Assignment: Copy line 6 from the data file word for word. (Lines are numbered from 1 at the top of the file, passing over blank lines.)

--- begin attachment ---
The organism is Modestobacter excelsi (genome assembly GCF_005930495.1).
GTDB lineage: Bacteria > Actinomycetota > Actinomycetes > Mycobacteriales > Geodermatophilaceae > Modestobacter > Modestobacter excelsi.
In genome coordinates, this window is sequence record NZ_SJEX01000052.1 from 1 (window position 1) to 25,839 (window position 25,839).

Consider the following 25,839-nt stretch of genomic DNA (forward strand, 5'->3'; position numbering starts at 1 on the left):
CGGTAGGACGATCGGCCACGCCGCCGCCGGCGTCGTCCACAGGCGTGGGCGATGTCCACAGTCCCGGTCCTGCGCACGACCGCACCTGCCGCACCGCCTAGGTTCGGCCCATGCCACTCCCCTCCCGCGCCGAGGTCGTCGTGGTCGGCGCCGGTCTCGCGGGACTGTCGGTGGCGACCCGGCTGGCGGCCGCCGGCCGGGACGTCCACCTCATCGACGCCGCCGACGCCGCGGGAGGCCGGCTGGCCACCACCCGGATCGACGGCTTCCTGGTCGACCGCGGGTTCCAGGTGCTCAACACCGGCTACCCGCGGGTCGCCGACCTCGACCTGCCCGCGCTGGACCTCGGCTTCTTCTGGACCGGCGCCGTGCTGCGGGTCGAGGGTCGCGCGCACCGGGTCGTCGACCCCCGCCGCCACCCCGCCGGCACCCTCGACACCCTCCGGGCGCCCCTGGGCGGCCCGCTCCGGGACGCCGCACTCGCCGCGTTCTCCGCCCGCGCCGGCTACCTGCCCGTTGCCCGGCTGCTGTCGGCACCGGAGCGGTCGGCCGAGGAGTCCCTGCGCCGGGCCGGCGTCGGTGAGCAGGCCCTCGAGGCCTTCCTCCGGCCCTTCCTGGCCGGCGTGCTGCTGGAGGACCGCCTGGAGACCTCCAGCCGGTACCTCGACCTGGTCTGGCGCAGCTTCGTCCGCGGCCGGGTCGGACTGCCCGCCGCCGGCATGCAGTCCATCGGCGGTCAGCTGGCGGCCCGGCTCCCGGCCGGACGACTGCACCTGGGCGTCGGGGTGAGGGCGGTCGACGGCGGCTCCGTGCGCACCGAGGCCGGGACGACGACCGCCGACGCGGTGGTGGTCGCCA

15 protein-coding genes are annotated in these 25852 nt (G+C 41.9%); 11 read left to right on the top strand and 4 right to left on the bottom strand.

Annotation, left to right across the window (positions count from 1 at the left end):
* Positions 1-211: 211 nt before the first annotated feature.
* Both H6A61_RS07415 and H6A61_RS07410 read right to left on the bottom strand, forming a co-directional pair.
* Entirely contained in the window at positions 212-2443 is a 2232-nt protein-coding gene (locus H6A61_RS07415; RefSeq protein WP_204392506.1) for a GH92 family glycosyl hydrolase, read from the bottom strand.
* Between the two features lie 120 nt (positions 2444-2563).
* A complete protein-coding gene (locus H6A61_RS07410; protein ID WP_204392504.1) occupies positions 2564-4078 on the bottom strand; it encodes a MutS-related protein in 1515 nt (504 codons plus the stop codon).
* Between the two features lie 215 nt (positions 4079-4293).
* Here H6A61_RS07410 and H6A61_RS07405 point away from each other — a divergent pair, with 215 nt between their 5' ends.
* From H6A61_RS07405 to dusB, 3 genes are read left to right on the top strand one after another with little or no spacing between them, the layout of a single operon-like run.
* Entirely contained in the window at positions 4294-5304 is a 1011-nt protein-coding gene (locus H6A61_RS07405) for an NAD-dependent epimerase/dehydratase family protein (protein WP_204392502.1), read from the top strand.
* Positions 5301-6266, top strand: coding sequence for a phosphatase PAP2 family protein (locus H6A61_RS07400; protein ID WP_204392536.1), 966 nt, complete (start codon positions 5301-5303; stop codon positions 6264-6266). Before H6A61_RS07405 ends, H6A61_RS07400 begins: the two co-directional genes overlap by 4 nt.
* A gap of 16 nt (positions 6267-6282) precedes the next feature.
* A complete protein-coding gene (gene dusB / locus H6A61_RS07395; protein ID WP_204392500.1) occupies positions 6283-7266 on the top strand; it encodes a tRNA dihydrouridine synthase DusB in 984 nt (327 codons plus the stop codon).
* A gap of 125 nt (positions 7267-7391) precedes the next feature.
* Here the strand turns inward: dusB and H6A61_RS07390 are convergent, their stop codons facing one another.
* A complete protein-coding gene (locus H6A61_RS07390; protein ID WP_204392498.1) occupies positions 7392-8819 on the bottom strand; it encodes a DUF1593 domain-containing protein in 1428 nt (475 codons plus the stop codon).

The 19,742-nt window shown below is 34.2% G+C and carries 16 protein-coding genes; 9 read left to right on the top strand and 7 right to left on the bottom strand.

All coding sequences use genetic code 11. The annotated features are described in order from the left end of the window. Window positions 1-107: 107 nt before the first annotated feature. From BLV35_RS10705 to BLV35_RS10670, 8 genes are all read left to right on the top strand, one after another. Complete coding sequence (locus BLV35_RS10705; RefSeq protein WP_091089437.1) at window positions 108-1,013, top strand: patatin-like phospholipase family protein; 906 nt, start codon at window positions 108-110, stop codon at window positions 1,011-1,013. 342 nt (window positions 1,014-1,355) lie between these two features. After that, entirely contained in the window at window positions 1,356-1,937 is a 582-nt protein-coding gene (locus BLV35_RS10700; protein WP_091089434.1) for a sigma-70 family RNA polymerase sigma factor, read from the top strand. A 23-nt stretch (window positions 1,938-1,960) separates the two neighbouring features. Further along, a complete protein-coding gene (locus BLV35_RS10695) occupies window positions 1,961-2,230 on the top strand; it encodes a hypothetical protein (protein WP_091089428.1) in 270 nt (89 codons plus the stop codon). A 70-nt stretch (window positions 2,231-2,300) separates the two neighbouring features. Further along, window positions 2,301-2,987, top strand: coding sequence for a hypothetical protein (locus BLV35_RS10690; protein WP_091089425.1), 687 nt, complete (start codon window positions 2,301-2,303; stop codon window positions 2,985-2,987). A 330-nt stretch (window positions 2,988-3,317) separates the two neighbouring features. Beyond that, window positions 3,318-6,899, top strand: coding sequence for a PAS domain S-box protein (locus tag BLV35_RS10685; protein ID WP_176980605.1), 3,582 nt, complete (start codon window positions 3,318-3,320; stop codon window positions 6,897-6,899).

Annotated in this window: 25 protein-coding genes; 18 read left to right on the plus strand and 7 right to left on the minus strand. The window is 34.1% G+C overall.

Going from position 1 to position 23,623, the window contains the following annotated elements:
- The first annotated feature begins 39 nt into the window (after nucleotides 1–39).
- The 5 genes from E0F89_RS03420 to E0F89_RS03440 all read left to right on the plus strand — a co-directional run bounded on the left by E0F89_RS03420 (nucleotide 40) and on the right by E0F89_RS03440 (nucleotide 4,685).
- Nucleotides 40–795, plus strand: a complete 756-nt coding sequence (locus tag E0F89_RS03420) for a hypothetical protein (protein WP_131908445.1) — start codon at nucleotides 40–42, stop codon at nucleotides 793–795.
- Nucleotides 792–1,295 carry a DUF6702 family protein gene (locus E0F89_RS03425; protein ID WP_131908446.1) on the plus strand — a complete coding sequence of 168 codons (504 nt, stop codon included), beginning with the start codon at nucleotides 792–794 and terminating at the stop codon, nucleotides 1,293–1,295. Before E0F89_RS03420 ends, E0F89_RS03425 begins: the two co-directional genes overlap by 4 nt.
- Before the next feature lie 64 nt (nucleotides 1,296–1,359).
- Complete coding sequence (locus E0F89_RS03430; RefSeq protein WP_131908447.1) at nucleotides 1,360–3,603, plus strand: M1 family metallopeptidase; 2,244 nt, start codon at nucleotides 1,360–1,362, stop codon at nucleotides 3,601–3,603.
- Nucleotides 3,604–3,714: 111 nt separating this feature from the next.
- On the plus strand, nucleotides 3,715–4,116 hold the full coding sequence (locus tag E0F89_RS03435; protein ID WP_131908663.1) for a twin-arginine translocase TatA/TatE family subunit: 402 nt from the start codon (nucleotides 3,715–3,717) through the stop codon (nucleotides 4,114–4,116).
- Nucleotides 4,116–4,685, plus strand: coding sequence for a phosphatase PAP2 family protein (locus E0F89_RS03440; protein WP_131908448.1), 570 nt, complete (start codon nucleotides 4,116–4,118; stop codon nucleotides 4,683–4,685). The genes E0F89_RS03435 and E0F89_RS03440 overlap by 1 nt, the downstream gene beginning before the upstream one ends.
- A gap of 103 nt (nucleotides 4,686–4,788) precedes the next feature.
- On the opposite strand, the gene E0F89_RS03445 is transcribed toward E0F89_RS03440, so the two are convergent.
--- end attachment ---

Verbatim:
15 protein-coding genes are annotated in these 25852 nt (G+C 41.9%); 11 read left to right on the top strand and 4 right to left on the bottom strand.